"Wheat growers are ‘all-in’ regarding the promise of the Trans-Pacific Partnership," said NAWG President Brett Blankenship, a wheat farmer from Washtucna, WA. "Expanding sales and market share are important pillars to help revitalize the wheat industry. Now, the ball is in Congress’ court and NAWG urges Congress to act quickly.”

A number of national and state wheat grower association members visited congressional offices recently to stress their support for the agreement. That is because wheat is the most export-dependent grain grown by U.S. farmers. South Asia and Latin America represent growing, but highly competitive markets for our production. When implemented, TPP will have a significant positive impact on U.S. wheat producers and on our country’s export supply industry.

“We need swift consideration and approval because every day that implementation is delayed, we face tariff disadvantages that undercut our ability to compete in established and new markets,” said USW Chairman Brian O’Toole, a wheat farmer from Crystal, ND.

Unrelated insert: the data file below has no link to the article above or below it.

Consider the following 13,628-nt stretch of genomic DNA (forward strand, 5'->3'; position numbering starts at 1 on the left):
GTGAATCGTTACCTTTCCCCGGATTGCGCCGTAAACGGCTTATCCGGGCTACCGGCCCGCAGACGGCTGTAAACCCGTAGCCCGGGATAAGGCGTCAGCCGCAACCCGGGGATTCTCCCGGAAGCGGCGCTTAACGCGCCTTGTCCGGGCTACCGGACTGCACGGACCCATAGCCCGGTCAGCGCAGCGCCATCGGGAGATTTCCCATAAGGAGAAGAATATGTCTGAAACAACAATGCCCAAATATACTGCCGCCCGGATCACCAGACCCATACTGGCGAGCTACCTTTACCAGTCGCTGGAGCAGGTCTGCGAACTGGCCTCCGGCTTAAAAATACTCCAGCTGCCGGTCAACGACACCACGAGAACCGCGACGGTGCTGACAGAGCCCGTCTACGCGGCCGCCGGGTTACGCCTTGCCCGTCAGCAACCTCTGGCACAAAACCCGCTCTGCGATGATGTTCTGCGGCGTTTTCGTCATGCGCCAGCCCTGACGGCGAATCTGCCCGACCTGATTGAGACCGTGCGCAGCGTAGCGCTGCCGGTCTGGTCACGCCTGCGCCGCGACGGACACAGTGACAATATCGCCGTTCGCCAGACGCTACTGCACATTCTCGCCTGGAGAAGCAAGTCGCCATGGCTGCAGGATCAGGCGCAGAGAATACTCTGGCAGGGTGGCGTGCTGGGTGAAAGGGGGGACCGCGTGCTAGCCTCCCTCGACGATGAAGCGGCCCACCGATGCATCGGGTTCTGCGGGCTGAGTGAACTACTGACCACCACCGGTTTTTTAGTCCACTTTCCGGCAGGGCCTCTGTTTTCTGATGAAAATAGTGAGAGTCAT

With duty-free access under its free trade agreement with Vietnam, for example, Australia currently enjoys a $12 to $15 per metric ton price advantage over U.S. wheat. U.S. wheat exports are at a tariff disadvantage in a number of other countries that want to join TPP but cannot apply for membership until after Congress and the governments of the 11 other countries ratify the agreement.

As soon as possible after the implementing legislation is introduced, Congress should complete its work and ratify TPP.

5. USW Directors Elect 2016/17 Officers

The USW Board of Directors unanimously elected new officers for the 2016/17 (July to June) fiscal year at their meeting Feb. 6, 2016, in Washington, DC. The board elected Chris Kolstad of Ledger, MT, as Secretary-Treasurer, current Vice Chairman Jason Scott of Stevensville, MD, as Chairman and current Secretary-Treasurer Mike Miller of Ritzville, WA, as Vice Chairman. They will take office at the USW Board meeting in July 2016 in Fargo, ND, when current Chairman Brian O’Toole will become Past Chairman. USW is the export market development organization for the U.S. wheat production industry.

“Wheat has paid the bills on my family’s farm for 100 years and I want to thank the board for giving me the opportunity to give something back to this country’s wheat industry,” Kolstad said. “I look forward to working with USW’s directors and staff, as well as with the National Association of Wheat Growers, to make sure U.S. wheat remains the world’s top choice for quality and value.”